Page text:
I have only had three jobs in the 27 years since graduating university, always in the direct investment field – first at a small buyout firm, then for a family office doing direct investments, then co-founding my own venture capital firm. Getting into private equity was as hard then as it is now, particularly coming directly out of school with no family relatives in the industry and no prior experience.
This is about the first firm I worked for, named Finevest Services (later called Interlaken Capital). I was set to graduate 6 months early from university and they needed 1-2 analysts who could start straight away, so I applied and was selected to be one of a couple dozen students to interview. As the go-getter I was in those days, I booked the first interview of the day, 8:30am. The firm was in Greenwich, CT, a town I had never been to before, and so the prior night I drove from Philadelphia and stayed at my grandmother’s home in Brooklyn NY, about 1 hour away from Greenwich by car.
The next morning, I got out of bed around 7AM, and my sweet, at the time 81 year old grandmother (who has clearly been up for 1-2 hours already) says to me, “Stevela, vhat did you do vith your car? I looked vhere you usually park it, and there is just a bunch of glass.”
Yes, my car was stolen in the middle of the night before my big interview. (The police would find the car 2 weeks later, as a burned out shell, somewhere off the Taconic).
I called the police, and they said I would have to go in person to fill out the police report, and because it was an out of state car and I was an out of state resident I couldn’t go to a local police station but had to go to the main one.
My grandmother never learned to drive, and the buses were not running regularly that morning, so I only got to the police station some time around 8:30am. Apparently, stolen cars were not as high a priority as, say, violent crimes, because it took almost 3 hours for them to see me and take all of my details. I called from a pay phone at the police department (this was well before the era of cell phones) to the reception of Finevest to tell them I was going to be “somewhat late” for my interview, the first of several calls to them that day.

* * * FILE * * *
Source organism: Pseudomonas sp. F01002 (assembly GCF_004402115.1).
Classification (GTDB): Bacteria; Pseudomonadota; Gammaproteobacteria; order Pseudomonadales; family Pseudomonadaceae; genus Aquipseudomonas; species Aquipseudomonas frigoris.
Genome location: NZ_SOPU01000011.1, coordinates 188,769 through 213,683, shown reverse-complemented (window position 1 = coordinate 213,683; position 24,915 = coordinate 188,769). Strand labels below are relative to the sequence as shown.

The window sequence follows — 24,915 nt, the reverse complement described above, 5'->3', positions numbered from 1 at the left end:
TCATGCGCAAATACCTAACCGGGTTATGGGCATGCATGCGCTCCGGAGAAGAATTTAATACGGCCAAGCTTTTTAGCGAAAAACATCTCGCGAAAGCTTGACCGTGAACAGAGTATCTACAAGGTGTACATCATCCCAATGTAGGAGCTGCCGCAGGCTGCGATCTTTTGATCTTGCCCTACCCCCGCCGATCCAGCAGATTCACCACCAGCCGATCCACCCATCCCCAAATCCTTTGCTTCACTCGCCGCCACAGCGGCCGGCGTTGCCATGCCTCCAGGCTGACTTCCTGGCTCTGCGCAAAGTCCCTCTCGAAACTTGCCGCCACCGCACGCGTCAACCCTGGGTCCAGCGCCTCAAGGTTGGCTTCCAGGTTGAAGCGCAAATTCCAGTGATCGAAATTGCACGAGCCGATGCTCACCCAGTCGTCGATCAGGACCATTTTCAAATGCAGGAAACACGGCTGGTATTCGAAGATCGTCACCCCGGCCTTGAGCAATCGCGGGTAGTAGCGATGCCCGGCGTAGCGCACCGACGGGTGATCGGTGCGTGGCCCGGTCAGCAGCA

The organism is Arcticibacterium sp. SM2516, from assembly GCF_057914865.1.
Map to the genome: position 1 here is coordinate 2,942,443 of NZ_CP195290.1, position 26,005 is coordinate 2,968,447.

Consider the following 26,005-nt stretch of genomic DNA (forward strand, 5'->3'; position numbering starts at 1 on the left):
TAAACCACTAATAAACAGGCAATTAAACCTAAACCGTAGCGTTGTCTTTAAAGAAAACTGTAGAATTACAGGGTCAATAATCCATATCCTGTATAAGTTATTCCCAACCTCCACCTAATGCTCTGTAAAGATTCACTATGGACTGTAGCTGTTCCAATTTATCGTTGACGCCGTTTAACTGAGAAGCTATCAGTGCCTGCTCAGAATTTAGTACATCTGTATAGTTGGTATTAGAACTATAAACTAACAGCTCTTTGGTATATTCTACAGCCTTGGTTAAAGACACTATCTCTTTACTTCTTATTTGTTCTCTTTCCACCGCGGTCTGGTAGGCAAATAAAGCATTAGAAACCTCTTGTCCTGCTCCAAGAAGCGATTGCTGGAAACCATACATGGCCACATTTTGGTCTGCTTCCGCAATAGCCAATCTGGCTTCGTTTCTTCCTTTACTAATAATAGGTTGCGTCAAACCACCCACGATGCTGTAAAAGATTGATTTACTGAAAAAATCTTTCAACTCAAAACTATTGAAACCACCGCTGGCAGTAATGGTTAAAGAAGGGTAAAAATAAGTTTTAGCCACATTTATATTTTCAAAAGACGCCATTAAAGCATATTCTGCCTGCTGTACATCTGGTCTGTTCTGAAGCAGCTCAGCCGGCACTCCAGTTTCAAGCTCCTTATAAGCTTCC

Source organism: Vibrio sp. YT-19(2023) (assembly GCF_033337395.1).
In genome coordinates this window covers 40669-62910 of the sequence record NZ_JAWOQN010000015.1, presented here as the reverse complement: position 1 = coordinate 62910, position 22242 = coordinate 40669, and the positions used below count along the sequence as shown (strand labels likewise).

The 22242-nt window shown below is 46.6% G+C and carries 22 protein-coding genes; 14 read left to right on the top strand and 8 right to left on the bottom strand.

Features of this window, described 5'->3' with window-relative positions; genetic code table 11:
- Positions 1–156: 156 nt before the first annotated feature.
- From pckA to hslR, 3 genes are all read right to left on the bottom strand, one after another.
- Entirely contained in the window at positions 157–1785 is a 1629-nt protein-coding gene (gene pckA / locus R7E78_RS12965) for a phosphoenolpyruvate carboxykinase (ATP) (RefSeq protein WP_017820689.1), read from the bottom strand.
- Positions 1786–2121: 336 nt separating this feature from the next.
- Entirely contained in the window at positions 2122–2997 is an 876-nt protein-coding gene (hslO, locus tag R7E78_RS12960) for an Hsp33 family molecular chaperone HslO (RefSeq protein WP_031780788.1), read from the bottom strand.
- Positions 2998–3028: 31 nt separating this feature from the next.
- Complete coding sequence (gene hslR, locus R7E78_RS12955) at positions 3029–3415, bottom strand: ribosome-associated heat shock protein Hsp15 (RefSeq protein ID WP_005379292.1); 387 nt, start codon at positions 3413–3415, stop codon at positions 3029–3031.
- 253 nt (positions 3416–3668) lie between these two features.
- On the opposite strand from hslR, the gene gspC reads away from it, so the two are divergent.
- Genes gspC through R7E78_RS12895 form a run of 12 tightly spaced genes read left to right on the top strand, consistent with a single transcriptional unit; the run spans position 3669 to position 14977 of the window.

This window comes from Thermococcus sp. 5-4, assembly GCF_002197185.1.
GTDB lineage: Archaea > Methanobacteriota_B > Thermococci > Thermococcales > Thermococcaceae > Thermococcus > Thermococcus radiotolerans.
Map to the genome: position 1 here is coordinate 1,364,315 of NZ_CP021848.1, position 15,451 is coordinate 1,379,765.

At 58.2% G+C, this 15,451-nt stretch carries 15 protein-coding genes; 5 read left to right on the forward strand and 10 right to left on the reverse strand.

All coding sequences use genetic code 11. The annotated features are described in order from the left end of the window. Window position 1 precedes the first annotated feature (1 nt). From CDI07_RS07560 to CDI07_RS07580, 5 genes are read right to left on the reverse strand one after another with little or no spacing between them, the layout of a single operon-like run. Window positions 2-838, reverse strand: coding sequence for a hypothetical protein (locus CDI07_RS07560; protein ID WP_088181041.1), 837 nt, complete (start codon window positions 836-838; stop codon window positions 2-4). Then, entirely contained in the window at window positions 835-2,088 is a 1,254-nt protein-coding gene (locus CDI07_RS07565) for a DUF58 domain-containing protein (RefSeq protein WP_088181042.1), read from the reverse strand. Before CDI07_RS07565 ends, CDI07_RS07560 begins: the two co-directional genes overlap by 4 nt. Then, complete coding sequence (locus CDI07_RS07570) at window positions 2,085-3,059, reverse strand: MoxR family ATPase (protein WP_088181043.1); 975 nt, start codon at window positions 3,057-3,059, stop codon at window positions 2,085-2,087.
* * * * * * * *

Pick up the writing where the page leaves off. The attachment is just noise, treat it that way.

After I finish the police report, I find my way to Grand Central Station in Manhattan (it could have been Penn Station, I don’t remember all the details) by bus and foot. At that time, trains to Greenwich were less frequent. My plan was to take a train up to Greenwich, which in those days was just over a one hour journey, and with all my tribulations to that stage my estimated arrival was about 2pm.
About twenty minutes into the trip, the train stops. 5 minutes pass. 10 minutes pass. Finally an announcer comes on the speaker…
“There is a dead body on the tracks. It is going to be a little bit before we are back moving again.”
A little bit turned into over an hour and a half before they could remove the dead body, have the police inspectors at the scene, and get the train moving again.
Finally I arrive at the Greenwich train station, walk to the Finevest offices on Mason Street, and arrive for my 8:30am interview just after 4:15pm. Of course, when possible along the journey I have been finding pay phones to update the Finevest reception of my estimated time of arrival, so my story probably was well circulated throughout the office by the time I arrive.
The kind assistant brings me to the managing partner’s office. Andy Mason, the partner in question, unbeknownst to me, had an interesting sense of humor to him. In addition to the usual photos of his family on the desk and his tombstones of successful deals that he had closed, he had tied to the cord on the window blinds (the one that opens and closes the blinds) a rubber chicken, which he had tied in a perfect hangman’s noose.
I sit in the chair across from Andy. I look at him. I look around the room, at the awards, at the pictures, at the window staring out into the Greenwich afternoon. I look back at him, and I say, “God I know just how that chicken feels.”
To this day, I am convinced that one line got me the job and my 20+ year career in venture capital/private equity.